Math is simple.

First move takes 50% of time. In 85% of cases the first move is best. So the parallel search time is T/2 for the first move, and T/2N for the rest. For large N, T/2N is near zero, but you still have that T/2 for the first move

speedup = serial_time / parallel_time

optimal speedup = T / (T/2) which looks very much like 2.0 to me. And that's all you can get. Best case.

With 2 processors, you get T / (T/2 + T/4) which is T / (T/.75)) or 1 / .75 = 1.3x

It really is that simple.

And anyone working on a parallel search understands that.

BTW, 5 nodes. optimal speedup = T / (T/2 + T/10) = T / .6 = 1.66x for the Rybka cluster box used for the ACCA event. Close to my 1.5x estimate. Been there. Done that. Got the T-shirt.

Uri Blass
Posts: 8604
Joined: Wed Mar 08, 2006 11:37 pm
Location: Tel-Aviv Israel

### Re: An idea for a new WCCC format - what do you think?

bob wrote:
Uri Blass wrote:
bob wrote:
Uri Blass wrote:
bob wrote:
Uri Blass wrote:
Vasik Rajlich wrote:
bob wrote:
Vasik Rajlich wrote:
bob wrote:
Vasik Rajlich wrote:
Uri Blass wrote:
Dirt wrote:
Vasik Rajlich wrote:
bob wrote:I don't buy the "this hurts Rybka" idea, because the cluster rybka is a joke. And a poor joke at that. There have been some decent cluster-based programs. But Rybka is simply not one of them.
Where did that come from ??

Vas
There is something of an explanation here.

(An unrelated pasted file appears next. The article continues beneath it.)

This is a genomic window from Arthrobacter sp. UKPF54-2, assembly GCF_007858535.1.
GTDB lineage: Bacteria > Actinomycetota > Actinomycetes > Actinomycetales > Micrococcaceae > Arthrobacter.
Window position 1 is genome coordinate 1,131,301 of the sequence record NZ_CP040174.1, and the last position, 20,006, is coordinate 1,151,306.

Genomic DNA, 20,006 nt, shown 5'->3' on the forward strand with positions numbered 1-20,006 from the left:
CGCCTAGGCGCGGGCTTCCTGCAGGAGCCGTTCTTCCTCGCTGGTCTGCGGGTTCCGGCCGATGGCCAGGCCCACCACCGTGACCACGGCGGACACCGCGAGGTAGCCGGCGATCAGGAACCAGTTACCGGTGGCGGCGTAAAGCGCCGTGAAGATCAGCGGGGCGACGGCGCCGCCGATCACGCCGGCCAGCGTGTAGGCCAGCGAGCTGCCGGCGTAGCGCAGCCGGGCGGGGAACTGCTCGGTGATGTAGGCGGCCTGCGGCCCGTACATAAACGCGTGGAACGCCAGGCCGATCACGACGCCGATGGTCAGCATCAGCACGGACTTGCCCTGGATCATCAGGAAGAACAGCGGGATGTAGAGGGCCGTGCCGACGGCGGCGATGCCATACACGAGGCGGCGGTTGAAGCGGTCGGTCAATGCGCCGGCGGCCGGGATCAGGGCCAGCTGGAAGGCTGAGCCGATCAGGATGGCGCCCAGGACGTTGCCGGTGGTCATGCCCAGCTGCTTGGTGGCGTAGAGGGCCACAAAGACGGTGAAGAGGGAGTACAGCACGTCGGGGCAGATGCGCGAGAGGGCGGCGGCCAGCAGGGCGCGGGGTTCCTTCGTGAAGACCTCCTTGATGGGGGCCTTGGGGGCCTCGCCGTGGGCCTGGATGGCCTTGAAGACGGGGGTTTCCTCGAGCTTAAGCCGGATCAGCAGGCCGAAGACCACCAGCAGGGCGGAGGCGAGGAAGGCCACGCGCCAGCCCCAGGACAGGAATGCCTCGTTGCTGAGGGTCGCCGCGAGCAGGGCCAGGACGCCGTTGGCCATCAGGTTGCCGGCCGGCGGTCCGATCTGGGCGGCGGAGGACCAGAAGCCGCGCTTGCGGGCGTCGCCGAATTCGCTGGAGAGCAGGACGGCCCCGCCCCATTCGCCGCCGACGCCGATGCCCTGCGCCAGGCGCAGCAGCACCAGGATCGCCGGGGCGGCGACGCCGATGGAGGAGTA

I read this post and I can say 2 things.

1)I think that it is impossible to know the algorithm rybka is using based on output from a single position.

It is possible that something similiar that is not exactly the same is used
when some illogical moves that lose the queen are analyzed but this is not all the story and the algorithm is based partly on "split only at the root" and partly on another idea.

2)I remember that Vas said 100 elo based on testing at fast time control and I suspect that at fast time control you get clearly more than 50 elo per doubling so practically 5 nodes do not give 4:1 speed improvement but clearly less than it(maybe 2.5:1).

Uri
The effective speedup is probably somewhere between 2.5:1 and 3:1 for 5 nodes, which is what Lukas had when he tested all of this.

Now he's up to 9 nodes BTW

Vas
Can we stay in the real world? Splitting at the root can not produce a 2.5x speedup, when the best move at the root takes _way_ over 50% of the total search time. There is theory. There is practice. And there is nonsense. For the event I am talking about, this claim is "nonsense". You might get the uninformed to buy this stuff, but not someone that has been doing it for 30+ years now (my first parallel search played its first ACM event in 1978....)
By effective speedup I mean the time handicap you could give to the original entity and score 50%. So, even if you do nothing other than split at the root and if the first move typically takes 50% of your search time, you could still get an effective speedup of >2. Not that that's what Rybka is doing

Vas
Here's what you need to make that happen.

(1) you need to change your mind at least once at the root during the last couple of iterations. More changes is better.
Sure. If you're not changing your mind, it doesn't matter what kind of speedup you have.